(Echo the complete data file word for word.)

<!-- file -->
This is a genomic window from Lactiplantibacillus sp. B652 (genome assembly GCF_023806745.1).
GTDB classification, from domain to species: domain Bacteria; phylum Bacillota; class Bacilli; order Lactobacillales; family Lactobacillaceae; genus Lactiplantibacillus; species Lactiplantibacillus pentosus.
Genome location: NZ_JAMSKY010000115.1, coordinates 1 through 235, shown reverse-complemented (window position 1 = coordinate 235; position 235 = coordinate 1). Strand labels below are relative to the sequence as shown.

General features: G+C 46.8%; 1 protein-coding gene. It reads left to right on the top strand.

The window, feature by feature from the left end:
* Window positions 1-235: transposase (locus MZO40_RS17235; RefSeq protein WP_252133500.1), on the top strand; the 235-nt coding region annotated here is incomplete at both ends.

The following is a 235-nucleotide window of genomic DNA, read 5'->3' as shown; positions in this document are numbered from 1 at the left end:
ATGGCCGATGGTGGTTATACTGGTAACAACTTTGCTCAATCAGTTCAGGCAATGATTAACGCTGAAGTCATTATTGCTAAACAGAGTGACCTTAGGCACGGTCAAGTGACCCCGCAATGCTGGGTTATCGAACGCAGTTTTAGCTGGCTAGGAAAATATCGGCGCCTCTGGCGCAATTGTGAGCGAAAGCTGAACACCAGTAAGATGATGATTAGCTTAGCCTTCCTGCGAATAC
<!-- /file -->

This is a genomic window from Lactiplantibacillus sp. B652 (genome assembly GCF_023806745.1).
GTDB classification, from domain to species: domain Bacteria; phylum Bacillota; class Bacilli; order Lactobacillales; family Lactobacillaceae; genus Lactiplantibacillus; species Lactiplantibacillus pentosus.
Genome location: NZ_JAMSKY010000115.1, coordinates 1 through 235, shown reverse-complemented (window position 1 = coordinate 235; position 235 = coordinate 1). Strand labels below are relative to the sequence as shown.

General features: G+C 46.8%; 1 protein-coding gene. It reads left to right on the top strand.

The window, feature by feature from the left end:
* Window positions 1-235: transposase (locus MZO40_RS17235; RefSeq protein WP_252133500.1), on the top strand; the 235-nt coding region annotated here is incomplete at both ends.

The following is a 235-nucleotide window of genomic DNA, read 5'->3' as shown; positions in this document are numbered from 1 at the left end:
ATGGCCGATGGTGGTTATACTGGTAACAACTTTGCTCAATCAGTTCAGGCAATGATTAACGCTGAAGTCATTATTGCTAAACAGAGTGACCTTAGGCACGGTCAAGTGACCCCGCAATGCTGGGTTATCGAACGCAGTTTTAGCTGGCTAGGAAAATATCGGCGCCTCTGGCGCAATTGTGAGCGAAAGCTGAACACCAGTAAGATGATGATTAGCTTAGCCTTCCTGCGAATAC